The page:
'... I saw a stage picture (as opposed to hearing a musical sound) of a wooded hilltop with a temple, where a warm and soft young man was being rebuffed by a cold and hard young woman... to such a degree that the collective, magical archetypes take charge - Jung's anima and animus - the girl, inflated by the latter, rises through the stage-flies to heaven, and the man, overwhelmed by the former, descends through the stage floor to hell. But it was clear they would soon return. For I saw the girl later descend- ing in a costume reminiscent of the goddess Athena ... and the man ascending in one reminiscent of the god Dionysus...' (Moving into Aquarius, p.54).

Tippett's operas are full of the kind of techniques that we accept quite readily in the context of film, television and even 'straight' theatre, but which cause us to blink our eyes rather in the opera house. Here, above all, is a particular instance. And when fantasy takes over, we must not level a charge of illogicality.

What becomes'evident as the opera progresses is that in the situation described above we have the beginnings of a journey towards self-understanding and illumination undertaken by the two principal lovers. When they meet on their wedding-day, they cannot communicate, and go off in different directions. Although they return later in Act 1, they are strangely transformed: they have left the actual world altogether, and now even more at loggerheads, they disappear off again. By the time they return at the climax of Act 3, their differences are resolved. Just as Tamino and Pamina in Mozart's The Magic Flute have to pass through fire and water before they can be married, so there are ordeals to be undergone by Mark and Jenifer. But these are represented symbolically in a series of ritual dances (three in Act 2, one in Act 3).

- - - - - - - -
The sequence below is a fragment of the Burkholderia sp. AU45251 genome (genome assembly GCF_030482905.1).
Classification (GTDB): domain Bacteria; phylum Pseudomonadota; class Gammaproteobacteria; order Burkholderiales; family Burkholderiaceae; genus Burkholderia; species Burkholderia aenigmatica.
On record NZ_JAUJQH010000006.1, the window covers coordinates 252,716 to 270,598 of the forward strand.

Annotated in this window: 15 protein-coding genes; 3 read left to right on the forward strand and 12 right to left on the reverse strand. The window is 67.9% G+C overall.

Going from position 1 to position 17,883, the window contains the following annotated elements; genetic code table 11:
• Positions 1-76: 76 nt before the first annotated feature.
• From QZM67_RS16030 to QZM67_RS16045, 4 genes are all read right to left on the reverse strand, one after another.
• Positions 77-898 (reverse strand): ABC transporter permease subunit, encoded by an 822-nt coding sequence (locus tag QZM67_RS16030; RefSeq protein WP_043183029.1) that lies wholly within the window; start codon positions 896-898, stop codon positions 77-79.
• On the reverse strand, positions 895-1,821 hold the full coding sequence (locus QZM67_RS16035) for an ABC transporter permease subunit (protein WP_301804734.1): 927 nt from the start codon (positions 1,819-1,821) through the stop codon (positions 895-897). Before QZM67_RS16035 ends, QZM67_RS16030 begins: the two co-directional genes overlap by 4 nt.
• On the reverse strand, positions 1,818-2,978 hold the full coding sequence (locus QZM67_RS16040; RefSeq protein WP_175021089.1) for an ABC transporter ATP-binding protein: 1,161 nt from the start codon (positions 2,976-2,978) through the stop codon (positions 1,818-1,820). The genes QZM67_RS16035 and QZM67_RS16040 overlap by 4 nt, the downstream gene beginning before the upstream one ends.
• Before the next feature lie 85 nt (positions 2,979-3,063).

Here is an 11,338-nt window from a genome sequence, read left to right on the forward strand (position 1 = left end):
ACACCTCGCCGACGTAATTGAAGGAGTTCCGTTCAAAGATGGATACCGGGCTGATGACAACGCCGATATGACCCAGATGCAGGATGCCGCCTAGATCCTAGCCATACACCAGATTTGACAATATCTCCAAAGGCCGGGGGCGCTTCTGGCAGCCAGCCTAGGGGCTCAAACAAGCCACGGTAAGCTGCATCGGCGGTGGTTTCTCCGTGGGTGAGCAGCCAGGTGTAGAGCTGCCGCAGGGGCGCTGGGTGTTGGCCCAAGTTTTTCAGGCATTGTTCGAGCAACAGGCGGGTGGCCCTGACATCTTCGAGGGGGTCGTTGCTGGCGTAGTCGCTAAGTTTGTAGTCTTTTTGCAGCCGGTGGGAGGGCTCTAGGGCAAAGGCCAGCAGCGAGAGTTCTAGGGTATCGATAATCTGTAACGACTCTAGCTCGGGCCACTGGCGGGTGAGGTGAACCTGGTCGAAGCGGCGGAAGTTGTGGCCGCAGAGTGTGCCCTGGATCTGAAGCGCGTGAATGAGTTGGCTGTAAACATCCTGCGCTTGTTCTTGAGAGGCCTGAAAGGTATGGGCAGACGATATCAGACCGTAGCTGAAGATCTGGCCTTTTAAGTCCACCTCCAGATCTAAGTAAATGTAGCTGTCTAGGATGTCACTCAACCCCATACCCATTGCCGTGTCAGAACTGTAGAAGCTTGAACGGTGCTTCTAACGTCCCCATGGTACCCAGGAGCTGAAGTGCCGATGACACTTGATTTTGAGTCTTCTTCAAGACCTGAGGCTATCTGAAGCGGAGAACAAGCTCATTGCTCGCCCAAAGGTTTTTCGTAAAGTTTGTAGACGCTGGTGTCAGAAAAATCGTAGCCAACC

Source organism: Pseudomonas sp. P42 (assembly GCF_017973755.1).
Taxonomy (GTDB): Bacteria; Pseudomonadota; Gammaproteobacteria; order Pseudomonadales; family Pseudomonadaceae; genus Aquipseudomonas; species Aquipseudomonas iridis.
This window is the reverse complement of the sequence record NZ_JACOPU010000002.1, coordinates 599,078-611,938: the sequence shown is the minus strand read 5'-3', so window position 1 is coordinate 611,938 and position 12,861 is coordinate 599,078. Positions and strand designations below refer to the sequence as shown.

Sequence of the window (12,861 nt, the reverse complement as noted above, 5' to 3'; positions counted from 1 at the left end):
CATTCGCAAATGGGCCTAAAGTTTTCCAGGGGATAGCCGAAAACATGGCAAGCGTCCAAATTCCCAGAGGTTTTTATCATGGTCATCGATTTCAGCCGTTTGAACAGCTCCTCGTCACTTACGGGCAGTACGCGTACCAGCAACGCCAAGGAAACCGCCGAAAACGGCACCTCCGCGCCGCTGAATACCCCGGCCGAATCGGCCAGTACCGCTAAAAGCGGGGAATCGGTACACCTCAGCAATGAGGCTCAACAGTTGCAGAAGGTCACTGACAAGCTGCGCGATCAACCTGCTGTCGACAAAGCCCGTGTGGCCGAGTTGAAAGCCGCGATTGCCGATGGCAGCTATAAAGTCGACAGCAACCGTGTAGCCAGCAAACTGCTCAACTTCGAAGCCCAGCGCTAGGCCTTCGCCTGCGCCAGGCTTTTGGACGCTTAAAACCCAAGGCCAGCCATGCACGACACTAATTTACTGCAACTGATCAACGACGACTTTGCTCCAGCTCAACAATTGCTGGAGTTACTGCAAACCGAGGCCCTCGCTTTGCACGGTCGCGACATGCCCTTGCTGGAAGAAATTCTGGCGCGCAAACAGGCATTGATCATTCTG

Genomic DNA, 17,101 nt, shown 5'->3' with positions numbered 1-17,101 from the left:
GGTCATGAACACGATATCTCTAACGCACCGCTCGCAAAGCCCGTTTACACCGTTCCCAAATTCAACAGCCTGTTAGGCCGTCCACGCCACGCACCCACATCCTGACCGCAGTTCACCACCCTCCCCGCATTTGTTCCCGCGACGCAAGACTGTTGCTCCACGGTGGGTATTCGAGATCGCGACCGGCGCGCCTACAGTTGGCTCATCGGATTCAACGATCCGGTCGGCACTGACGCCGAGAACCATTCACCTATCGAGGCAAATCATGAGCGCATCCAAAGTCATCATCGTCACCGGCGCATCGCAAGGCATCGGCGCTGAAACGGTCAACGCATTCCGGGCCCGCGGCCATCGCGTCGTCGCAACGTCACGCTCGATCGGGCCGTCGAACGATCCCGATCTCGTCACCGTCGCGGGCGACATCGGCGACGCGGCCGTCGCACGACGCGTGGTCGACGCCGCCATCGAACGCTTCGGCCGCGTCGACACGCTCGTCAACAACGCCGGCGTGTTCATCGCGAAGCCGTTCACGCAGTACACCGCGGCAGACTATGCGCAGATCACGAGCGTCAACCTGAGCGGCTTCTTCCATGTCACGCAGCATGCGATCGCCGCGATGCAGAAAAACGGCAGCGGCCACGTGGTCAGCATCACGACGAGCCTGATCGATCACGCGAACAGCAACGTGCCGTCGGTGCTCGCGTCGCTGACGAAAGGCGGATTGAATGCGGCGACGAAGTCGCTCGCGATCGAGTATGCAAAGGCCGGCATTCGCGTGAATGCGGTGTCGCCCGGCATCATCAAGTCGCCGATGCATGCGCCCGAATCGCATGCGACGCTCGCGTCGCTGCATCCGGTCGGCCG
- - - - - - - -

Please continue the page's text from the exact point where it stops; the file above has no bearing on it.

Meanwhile, the other pair of lovers, Jack and Bella, are looking forward to a life of cosy domesticity. They are charmingly portrayed in Act 2. The dances begin as they go off for a kiss and cuddle in the corner of the wood. These dances, it should be stresed, are no mere divertissement, like the ballets interpolated into so many 19th-century operas. They are integral to the action. The first three symbolise the love- chase. Drawing upon material from Robert Graves's The White Goddess, especially the Romance of Taliesin, Tippett concentrates the action on the pursuit of a male by a female, each time entailing animal transformations: the hound chases the hare; the otter hunts the fish; the hawk hunts the bird. Bella, returning from her canoodling with Jack, sees the hawk strike down the bird and, 'not knowing if what she sees is real or her own dreams', screams and interrupts the dance.